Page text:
Wealth and large-scale funding have a strong association with conservatism. This is in the dictionary definition sense, of course - an emphasis on established institutions and standards, and a preference for gradual development over abrupt change. The more weight there is to shift, the more slowly and carefully it moves.
Conservatism is really the bottom line when it comes to asking why there are no highly-funded organizations with an outright, up-front mission of research to attain radical life extension. The manifestations of this conservatism differ between funding cultures, but the source is the same. Venture funding in medical research, for example, is guided into the rut that is the FDA and the regulatory notion that aging is not a disease and therefore no therapy can be approved to treat it. If your business plan involves fighting bureaucracies in order to get your product out there, I can safely say you're not going to get very far in your search for seed capital. So for all the futurist talk behind closed doors, you will hear not a peep on healthy life extension even from those funded companies working away on technologies of great - and entirely obvious - application. To talk about extending the healthy human life span is the instant death third rail of funding in medicine.
On the other side of the fence, philanthropists look to mainstream institutions in medicine, ossified as they are, for guidance. So the situation isn't much better. Extremely wealthy philanthropists such as Larry Ellison and John Sperling take the incremental approach, whether developing a corporate ecosystem to support new technologies or supporting mainstream gerontology. With very few exceptions, this is simply the way things work.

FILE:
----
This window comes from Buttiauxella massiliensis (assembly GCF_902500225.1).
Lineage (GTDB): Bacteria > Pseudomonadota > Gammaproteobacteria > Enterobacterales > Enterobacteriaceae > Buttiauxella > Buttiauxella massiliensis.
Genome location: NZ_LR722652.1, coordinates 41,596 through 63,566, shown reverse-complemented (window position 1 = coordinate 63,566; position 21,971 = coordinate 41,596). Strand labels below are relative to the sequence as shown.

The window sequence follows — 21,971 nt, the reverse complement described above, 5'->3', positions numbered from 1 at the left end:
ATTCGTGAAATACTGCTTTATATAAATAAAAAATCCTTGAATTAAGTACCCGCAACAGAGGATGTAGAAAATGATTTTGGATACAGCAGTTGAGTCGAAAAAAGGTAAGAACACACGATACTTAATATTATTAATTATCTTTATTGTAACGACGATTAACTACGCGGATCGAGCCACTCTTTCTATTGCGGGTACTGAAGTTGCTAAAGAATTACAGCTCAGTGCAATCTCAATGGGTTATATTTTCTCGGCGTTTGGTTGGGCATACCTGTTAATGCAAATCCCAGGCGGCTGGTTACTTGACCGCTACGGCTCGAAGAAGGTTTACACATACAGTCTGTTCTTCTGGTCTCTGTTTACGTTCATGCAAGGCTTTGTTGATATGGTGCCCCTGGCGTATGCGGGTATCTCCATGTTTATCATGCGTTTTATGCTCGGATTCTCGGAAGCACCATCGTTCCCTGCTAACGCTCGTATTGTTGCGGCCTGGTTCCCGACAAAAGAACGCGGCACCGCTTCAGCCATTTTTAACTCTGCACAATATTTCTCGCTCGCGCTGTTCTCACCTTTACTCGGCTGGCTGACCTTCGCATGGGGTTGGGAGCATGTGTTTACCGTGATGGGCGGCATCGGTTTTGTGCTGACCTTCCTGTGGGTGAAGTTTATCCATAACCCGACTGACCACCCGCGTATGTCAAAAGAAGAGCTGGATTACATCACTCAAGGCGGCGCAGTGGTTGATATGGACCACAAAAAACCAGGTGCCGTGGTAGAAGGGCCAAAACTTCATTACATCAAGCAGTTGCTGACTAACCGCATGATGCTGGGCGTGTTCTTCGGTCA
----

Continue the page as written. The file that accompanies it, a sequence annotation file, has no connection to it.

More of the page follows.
So it is that the run to moderation is what we have traditionally seen from advocates of radical life extension who are pushing into business or funded research. Large-scale money comes with strings, and those strings are tied taut to the conservatism of the funder or funding organization. You can see this in practice in gerontology; a great many scientists agree with biomedical gerontologist and outspoken advocate Aubrey de Grey on the moral necessity of the fight to cure aging, but all too few are willing to step up and say so on the record.
This whole situation must - must! - change if we are to see great strides in extending the healthy human life span, in fighting the horrors of degenerative aging and winning, within our lifetime. I do not believe that any plan that relies on a sea change in human nature will work, however. Conservatism and wealth go hand in hand, and this will continue to be so while humans still think, feel and interact much as they do today. Rather, we advocates must work to turn what were once seen as unthinkable goals for radical life extension into the conservative, mainstream position on the future of medical research.
I have talked before about the merits of the suitable outrageous extreme as a cultural device for advancing the cause of healthy life extension. This device has been working, and working well. A few years of making a plausible scientific case for medical technologies capable of supporting healthy life spans of 1,000 years or more has already notably moved the debate. Supporters of healthy life extension in the mainstream can now openly discuss and advocate 10 and 20 year healthy life extension with no funding repercussions. We can certainly keep this process going, but progress is damaged by those who make the run to moderation, taking a vow of silence or accepting lesser research goals in return for funding. Every voice that falls silent makes it that much harder to gain support for our position.
Aubrey de Grey is absolutely right to present the fight to defeat aging as a moral cause. It is exactly that. 100,000 people lose their lives to aging each and every day - there is little any of us could do that will have more impact on the world than helping to stop this carnage. Those who advocate the defeat of aging must find the means and courage to continue to speak out in support of radical life extension even as they are reaching for the funding that will enable their work to continue and grow.